Your feelings

You may experience many different emotions, including anger, resentment, guilt, anxiety and fear. These are all normal reactions and are part of the process people go through in trying to come to terms with major surgery and with the uncertainty cancer brings. It’s important to remember that many people who have pelvic exenteration are cured of cancer and go on to live full and satisfying lives.

Talking about your emotions isn’t always easy, but it can help reduce feelings of stress, anxiety and isolation. Try to let your family and friends know how you’re feeling so they can support you.

Online support after pelvic exenteration

Many people get support through the internet. There are online support groups, social networking sites, forums, chat rooms and blogs for people affected by cancer. You can use these to ask questions and share your experience.

Our online community is a social networking site where you can talk to people in chat rooms, blog your journey, make friendships and join support groups.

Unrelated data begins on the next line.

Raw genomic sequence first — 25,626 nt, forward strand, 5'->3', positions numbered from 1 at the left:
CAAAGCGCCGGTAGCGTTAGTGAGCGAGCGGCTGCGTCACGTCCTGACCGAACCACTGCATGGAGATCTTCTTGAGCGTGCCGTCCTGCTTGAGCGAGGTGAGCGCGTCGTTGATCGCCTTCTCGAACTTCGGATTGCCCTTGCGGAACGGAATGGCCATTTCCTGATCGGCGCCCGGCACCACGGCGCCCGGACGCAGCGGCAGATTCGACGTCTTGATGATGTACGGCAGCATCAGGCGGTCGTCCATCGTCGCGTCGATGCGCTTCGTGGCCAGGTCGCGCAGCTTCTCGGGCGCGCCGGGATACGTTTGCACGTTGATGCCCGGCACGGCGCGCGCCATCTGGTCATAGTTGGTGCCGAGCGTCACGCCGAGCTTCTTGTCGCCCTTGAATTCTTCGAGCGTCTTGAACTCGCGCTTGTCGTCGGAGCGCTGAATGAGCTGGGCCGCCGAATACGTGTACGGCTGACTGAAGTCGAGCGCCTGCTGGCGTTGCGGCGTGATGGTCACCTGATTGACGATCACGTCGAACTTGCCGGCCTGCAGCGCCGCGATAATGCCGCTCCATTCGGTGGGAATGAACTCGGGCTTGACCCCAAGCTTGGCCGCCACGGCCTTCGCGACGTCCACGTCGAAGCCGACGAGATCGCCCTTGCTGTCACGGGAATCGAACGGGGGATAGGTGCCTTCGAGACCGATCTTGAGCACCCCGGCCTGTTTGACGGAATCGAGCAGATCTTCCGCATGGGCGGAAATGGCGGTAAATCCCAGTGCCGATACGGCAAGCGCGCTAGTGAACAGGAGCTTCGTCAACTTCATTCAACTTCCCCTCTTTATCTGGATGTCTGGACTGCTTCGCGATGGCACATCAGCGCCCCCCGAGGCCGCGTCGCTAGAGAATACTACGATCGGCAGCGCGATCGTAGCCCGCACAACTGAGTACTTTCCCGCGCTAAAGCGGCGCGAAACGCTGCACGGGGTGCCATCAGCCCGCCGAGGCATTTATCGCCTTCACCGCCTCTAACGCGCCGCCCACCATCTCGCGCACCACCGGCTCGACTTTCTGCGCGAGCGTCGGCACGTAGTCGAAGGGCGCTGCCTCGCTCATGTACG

Specialist help after pelvic exenteration

Sometimes it’s easier to talk to someone who is not directly involved with your illness. You could ask your hospital consultant or GP to refer you to a doctor or counsellor. Some counsellors are specialists in the emotional problems of people with cancer and their relatives.

Our cancer support specialists can tell you more about counselling and let you know about services in your area. Call them free on 0808 808 00 00.

Useful organisations

We have a list of organisations that may be able to offer you support and information. Our database of useful organisations lists organisations that provide both practical and emotional support, including information on health, benefits and financial help.

Back to Pelvic exenteration in women

Having pelvic exenteration

Pelvic exenteration takes about eight hours. After the operation, you will have new ways for urine and bowel motions to leave your body.